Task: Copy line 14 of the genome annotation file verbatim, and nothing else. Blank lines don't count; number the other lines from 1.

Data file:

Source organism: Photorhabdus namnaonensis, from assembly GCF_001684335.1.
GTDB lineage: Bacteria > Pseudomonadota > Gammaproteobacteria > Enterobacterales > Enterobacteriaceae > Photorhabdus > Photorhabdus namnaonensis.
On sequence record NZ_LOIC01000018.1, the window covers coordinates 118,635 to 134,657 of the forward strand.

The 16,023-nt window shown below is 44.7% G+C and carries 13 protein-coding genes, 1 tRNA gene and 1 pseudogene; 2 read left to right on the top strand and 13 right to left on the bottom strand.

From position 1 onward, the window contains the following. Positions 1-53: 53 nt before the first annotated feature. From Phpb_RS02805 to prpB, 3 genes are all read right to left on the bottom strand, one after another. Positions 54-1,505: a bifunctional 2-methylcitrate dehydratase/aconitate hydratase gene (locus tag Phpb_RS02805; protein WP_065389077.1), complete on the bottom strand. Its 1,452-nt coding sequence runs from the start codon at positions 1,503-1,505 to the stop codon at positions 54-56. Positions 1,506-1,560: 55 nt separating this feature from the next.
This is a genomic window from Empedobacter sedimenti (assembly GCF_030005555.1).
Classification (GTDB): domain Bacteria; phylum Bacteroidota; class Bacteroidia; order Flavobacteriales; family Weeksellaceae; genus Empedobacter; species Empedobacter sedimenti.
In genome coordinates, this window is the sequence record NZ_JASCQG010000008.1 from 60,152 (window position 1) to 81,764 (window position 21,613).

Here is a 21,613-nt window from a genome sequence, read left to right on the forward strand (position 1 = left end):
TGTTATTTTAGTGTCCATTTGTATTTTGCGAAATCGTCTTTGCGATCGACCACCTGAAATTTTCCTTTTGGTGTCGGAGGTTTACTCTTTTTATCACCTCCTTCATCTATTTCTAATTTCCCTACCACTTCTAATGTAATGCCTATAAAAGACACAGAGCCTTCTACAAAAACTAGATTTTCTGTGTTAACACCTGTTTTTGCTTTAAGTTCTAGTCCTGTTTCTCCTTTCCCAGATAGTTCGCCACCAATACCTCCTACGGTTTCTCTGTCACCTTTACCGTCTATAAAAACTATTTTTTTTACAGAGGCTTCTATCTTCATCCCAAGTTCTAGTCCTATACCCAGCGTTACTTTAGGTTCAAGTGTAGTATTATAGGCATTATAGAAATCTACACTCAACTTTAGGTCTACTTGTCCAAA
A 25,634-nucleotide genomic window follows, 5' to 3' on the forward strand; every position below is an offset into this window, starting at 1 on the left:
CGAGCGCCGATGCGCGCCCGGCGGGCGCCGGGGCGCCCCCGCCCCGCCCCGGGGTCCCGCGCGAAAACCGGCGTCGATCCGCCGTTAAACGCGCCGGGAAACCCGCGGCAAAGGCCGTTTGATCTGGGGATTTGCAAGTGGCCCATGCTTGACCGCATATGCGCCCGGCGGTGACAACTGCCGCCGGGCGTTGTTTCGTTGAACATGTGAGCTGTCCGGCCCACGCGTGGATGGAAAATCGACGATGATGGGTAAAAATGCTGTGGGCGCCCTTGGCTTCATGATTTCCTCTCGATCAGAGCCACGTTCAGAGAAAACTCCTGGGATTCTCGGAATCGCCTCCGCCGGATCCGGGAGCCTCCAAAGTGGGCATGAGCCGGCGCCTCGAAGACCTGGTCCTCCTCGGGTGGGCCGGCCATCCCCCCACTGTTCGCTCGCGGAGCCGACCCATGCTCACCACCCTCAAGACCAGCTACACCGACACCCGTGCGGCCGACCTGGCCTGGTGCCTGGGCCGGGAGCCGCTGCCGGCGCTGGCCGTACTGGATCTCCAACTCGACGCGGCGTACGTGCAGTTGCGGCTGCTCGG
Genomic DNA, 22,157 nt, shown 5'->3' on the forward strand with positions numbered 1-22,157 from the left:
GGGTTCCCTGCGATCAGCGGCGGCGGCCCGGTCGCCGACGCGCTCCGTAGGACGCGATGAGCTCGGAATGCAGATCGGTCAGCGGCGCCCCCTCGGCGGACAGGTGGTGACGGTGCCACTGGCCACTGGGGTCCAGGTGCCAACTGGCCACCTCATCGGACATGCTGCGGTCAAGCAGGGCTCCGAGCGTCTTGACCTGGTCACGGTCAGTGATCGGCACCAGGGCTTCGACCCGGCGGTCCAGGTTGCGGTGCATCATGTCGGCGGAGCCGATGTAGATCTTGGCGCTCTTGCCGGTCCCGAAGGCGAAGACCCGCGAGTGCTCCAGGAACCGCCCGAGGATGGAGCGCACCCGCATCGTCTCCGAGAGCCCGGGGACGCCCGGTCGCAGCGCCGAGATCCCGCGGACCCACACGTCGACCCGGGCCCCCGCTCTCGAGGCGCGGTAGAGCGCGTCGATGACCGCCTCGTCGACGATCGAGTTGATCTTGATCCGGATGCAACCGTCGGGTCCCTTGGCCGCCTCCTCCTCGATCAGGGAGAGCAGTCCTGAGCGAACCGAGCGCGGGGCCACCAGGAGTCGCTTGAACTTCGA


GGGTTCCCTGCGATCAGCGGCGGCGGCCCGGTCGCCGACGCGCTCCGTAGGACGCGATGAGCTCGGAATGCAGATCGGTCAGCGGCGCCCCCTCGGCGGACAGGTGGTGACGGTGCCACTGGCCACTGGGGTCCAGGTGCCAACTGGCCACCTCATCGGACATGCTGCGGTCAAGCAGGGCTCCGAGCGTCTTGACCTGGTCACGGTCAGTGATCGGCACCAGGGCTTCGACCCGGCGGTCCAGGTTGCGGTGCATCATGTCGGCGGAGCCGATGTAGATCTTGGCGCTCTTGCCGGTCCCGAAGGCGAAGACCCGCGAGTGCTCCAGGAACCGCCCGAGGATGGAGCGCACCCGCATCGTCTCCGAGAGCCCGGGGACGCCCGGTCGCAGCGCCGAGATCCCGCGGACCCACACGTCGACCCGGGCCCCCGCTCTCGAGGCGCGGTAGAGCGCGTCGATGACCGCCTCGTCGACGATCGAGTTGATCTTGATCCGGATGCAACCGTCGGGTCCCTTGGCCGCCTCCTCCTCGATCAGGGAGAGCAGTCCTGAGCGAACCGAGCGCGGGGCCACCAGGAGTCGCTTGAACTTCGA